I have an injured wrist. I am not exactly sure what exactly caused it, but I believe it’s from over use and was compounded by tripping and catching myself on my wrist. I have been saying it’s a stress fracture, because I honestly believe that’s what it is – a weakness in the bone and joint. When someone asked me if the doctor wrapped it and gave me good meds … I paused. I was tempted to say, “Yeah, but you know I don’t like taking pills and the wrap drove me insane.” I mean, that is most likely what would have happened had I actually gone to the doctor, but I didn’t. I self diagnosed a stress fracture and am self treating it with rest and modifications and Ibuprofen. In the blink of an eye, however, I nearly told a lie. I didn’t, I did tell the truth that I hadn’t seen a doctor, but I almost did lie about it. And I have absolutely no idea why.
When I was a kid, I lied all the time. I lied to get out of school, out of trouble, out of homework, out of housework. As I grew, I lied about other things. When I was in the 5th or 6th grade, I lied about getting contacts. My best friend had recently gotten them and I was so jealous I couldn’t see straight, so I spent a couple of days trying to make it through school without my glasses and looking like a fool until I was outed and I had to put them back on in shame. Then when I was 13, I lied about sneaking out of my house in the middle of the night to hang out with some kids. I never did that, but I said I did because I was living in a brand new town and wanted to make people think I was making friends and fitting in and having the time of my life, when really, I was sad and lonely and missed my former town and school and friends. I lied about other things, too: where I got my clothes, what music I listened to, etc. In high school, I once earned my entire Latin class extra credit on a test because I correctly guessed which song Don Henley played to open his most recent concert (the magister was a HUGE Eagles nut.) I guessed correctly (“Dirty Money”, by the way) and said I had been there. Total lie. I hadn’t been there – I just was lucky, I guess. I lied all the time about little things like that – sometimes (although not often) about big things. I never really thought about it— until someone I loved lied about a really big thing that changed my life forever. I was never the same. I felt betrayed, hurt … I felt lied to! And that pissed me off like nothing ever had before or, frankly, ever has since. I have been conscious of my words and actions every moment of every day since then and, while it would be a lie to say I never lie, I do it so rarely now it’s hard for me to remember the last time I actually told an untruth knowingly.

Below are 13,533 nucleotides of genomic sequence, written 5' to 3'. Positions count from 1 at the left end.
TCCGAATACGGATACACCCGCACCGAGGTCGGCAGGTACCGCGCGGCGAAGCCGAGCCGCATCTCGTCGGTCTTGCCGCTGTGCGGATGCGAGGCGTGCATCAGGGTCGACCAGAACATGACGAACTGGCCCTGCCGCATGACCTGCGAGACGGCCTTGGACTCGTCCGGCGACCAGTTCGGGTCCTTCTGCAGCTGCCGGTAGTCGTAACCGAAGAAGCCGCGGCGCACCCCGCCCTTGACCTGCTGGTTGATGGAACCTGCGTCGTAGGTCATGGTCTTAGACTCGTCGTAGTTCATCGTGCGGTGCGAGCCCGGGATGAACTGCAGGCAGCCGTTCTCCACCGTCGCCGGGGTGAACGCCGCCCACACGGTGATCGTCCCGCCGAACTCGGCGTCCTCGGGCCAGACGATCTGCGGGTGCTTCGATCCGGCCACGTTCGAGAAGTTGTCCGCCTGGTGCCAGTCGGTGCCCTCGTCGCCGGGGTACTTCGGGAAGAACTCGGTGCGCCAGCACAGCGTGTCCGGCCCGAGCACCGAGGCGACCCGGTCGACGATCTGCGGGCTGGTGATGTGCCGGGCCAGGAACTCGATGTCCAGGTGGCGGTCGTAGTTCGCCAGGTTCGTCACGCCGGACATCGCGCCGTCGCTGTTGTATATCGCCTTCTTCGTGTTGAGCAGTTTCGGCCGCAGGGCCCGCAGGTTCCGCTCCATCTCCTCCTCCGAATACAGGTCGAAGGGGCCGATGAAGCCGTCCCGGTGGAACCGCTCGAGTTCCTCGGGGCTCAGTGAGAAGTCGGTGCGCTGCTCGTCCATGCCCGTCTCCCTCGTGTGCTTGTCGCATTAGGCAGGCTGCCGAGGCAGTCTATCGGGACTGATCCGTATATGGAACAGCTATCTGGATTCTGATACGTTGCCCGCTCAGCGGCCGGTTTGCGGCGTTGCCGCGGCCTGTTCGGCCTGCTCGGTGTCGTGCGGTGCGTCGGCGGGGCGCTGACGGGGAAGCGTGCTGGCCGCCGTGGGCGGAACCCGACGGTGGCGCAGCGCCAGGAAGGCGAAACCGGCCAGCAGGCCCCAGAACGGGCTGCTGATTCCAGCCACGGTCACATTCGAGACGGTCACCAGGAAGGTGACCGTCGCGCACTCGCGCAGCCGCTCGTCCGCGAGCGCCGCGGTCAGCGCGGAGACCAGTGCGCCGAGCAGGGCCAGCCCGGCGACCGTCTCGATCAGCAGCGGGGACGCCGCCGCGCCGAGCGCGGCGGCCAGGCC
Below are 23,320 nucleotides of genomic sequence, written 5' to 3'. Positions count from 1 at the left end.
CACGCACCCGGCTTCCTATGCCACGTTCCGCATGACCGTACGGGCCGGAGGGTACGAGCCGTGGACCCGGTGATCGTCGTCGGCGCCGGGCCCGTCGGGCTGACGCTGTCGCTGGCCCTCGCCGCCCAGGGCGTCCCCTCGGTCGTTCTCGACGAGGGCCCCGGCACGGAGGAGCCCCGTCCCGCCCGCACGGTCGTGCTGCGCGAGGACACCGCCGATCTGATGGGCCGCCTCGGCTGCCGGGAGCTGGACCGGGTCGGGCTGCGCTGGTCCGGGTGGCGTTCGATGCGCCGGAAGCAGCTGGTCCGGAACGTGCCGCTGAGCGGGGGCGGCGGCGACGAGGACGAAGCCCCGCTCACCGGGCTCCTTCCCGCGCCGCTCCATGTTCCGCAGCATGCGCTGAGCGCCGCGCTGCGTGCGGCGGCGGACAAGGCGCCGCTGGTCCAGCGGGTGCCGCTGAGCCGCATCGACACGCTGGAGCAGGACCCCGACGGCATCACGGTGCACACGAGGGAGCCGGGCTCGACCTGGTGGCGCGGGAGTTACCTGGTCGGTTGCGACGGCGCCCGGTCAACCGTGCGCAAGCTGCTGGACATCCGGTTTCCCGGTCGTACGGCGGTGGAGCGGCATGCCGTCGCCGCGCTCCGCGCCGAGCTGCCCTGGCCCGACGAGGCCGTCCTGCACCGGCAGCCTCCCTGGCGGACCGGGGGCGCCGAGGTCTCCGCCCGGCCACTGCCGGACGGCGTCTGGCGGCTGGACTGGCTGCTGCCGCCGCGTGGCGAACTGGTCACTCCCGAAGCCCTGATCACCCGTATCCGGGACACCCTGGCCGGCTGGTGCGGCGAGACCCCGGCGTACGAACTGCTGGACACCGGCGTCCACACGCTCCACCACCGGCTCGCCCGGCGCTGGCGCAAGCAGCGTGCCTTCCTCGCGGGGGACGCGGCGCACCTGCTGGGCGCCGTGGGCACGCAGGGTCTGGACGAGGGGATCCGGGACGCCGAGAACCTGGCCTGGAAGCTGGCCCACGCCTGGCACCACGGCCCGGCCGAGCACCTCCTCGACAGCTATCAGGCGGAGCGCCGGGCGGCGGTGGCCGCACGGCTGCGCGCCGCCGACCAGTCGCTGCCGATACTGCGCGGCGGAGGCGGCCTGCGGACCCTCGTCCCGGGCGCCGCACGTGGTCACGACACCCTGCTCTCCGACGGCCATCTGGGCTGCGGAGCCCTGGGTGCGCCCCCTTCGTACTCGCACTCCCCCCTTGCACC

An odd thing happens when you decide to consciously live in, and tell, the truth: you start to be able to sniff a lie out a million miles away. At least I can and, I have to say, I’m amazed at how many people lie and what people choose to lie about. Just like I used to do, most people lie about piddly stupid things that don’t matter anyway! “I don’t color my hair!” “Oh yeah, I read that book, too.” etc. It makes me angry. It’s one thing to lie like that when you’re a child, but as adults, it’s just stupid. No one cares if you color your hair, if your shoes cost $20 or $200, if you’re reading a book for the first or the 40th time, if you can touch your toes or your nose, if you weigh 120 or 150 pounds. No one cares! You aren’t impressing us. In fact, by lying about those things, you’re cheating us out of knowing the real you.
But maybe we tell lies about ourselves because we don’t really know ourselves? Or like ourselves? Because we don’t think we are good enough, smart enough, thin enough, social enough, pretty enough, strong enough, brave enough, enough enough? Maybe all of the above. And lying isn’t just about what you say, it’s also about what you do! I caught myself holding my stomach in today in the shower! I mean, COME ON! It was like I was trying to hide from / lie to myself! Not good – and certainly not the life I want to be living.
2.36 As truthfulness (satya) is achieved, the fruits of actions naturally result according to the will of the Yogi.
(satya pratisthayam kriya phala ashrayatvam)
Satya encompasses not only our words, but our thoughts and our actions. If we think we are better than someone else, we are judging. That judgement separates us from other people, but also from our true self which is the same as the true self of everyone else in the world. If we do things that we are not yet ready or capable of doing, for instance a complicated yoga posture, we are harming ourselves not only physically, but also by pulling ourselves off our own rightful path. When we tell someone a lie about ourselves (what we do, what we think, what we feel, what we know,) we are depriving them of the joy of truly knowing us and we are denying ourselves the gift of true intimacy with another person. And… if you hold in your stomach while you’re alone in the shower, ahem, you’re cheating yourself out of loving and accepting yourself exactly as you are.
The truth will set you free, so they say. I believe it.
And just so we’re clear: Yes, I color my hair. Yes, I do wear contacts. No, I do not have a flat stomach. Yes, I can touch my toes and my nose and my nose to my toes. No, I didn’t go to the doctor. Yes, I play one on tv. No, I don’t.
Whew! I feel better already!